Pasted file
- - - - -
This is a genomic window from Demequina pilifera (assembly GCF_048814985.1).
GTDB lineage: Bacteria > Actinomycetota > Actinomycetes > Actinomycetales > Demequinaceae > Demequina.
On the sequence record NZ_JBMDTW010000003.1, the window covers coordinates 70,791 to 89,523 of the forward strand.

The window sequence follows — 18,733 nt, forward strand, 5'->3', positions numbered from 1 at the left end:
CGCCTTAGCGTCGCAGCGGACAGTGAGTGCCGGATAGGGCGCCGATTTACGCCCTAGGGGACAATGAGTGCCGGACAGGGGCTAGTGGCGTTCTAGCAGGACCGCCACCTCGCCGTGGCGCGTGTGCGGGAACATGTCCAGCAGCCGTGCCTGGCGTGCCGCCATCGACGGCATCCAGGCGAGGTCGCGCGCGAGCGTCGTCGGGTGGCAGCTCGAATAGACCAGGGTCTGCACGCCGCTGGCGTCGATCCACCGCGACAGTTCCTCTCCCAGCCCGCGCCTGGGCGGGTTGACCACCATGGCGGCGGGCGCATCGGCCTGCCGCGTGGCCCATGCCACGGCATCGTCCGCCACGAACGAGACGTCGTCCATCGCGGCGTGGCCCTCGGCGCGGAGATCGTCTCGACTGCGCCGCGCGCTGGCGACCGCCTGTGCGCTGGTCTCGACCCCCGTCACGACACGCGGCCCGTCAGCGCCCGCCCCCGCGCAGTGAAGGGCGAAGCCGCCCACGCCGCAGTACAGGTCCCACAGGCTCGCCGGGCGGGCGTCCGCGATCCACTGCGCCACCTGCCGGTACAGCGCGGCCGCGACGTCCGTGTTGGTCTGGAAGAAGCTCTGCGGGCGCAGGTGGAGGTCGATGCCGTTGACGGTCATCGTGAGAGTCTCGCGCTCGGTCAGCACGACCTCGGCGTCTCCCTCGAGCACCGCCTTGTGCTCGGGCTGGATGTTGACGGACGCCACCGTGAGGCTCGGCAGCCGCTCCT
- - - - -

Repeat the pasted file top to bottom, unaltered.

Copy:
This is a genomic window from Demequina pilifera (assembly GCF_048814985.1).
GTDB lineage: Bacteria > Actinomycetota > Actinomycetes > Actinomycetales > Demequinaceae > Demequina.
On the sequence record NZ_JBMDTW010000003.1, the window covers coordinates 70,791 to 89,523 of the forward strand.

The window sequence follows — 18,733 nt, forward strand, 5'->3', positions numbered from 1 at the left end:
CGCCTTAGCGTCGCAGCGGACAGTGAGTGCCGGATAGGGCGCCGATTTACGCCCTAGGGGACAATGAGTGCCGGACAGGGGCTAGTGGCGTTCTAGCAGGACCGCCACCTCGCCGTGGCGCGTGTGCGGGAACATGTCCAGCAGCCGTGCCTGGCGTGCCGCCATCGACGGCATCCAGGCGAGGTCGCGCGCGAGCGTCGTCGGGTGGCAGCTCGAATAGACCAGGGTCTGCACGCCGCTGGCGTCGATCCACCGCGACAGTTCCTCTCCCAGCCCGCGCCTGGGCGGGTTGACCACCATGGCGGCGGGCGCATCGGCCTGCCGCGTGGCCCATGCCACGGCATCGTCCGCCACGAACGAGACGTCGTCCATCGCGGCGTGGCCCTCGGCGCGGAGATCGTCTCGACTGCGCCGCGCGCTGGCGACCGCCTGTGCGCTGGTCTCGACCCCCGTCACGACACGCGGCCCGTCAGCGCCCGCCCCCGCGCAGTGAAGGGCGAAGCCGCCCACGCCGCAGTACAGGTCCCACAGGCTCGCCGGGCGGGCGTCCGCGATCCACTGCGCCACCTGCCGGTACAGCGCGGCCGCGACGTCCGTGTTGGTCTGGAAGAAGCTCTGCGGGCGCAGGTGGAGGTCGATGCCGTTGACGGTCATCGTGAGAGTCTCGCGCTCGGTCAGCACGACCTCGGCGTCTCCCTCGAGCACCGCCTTGTGCTCGGGCTGGATGTTGACGGACGCCACCGTGAGGCTCGGCAGCCGCTCCT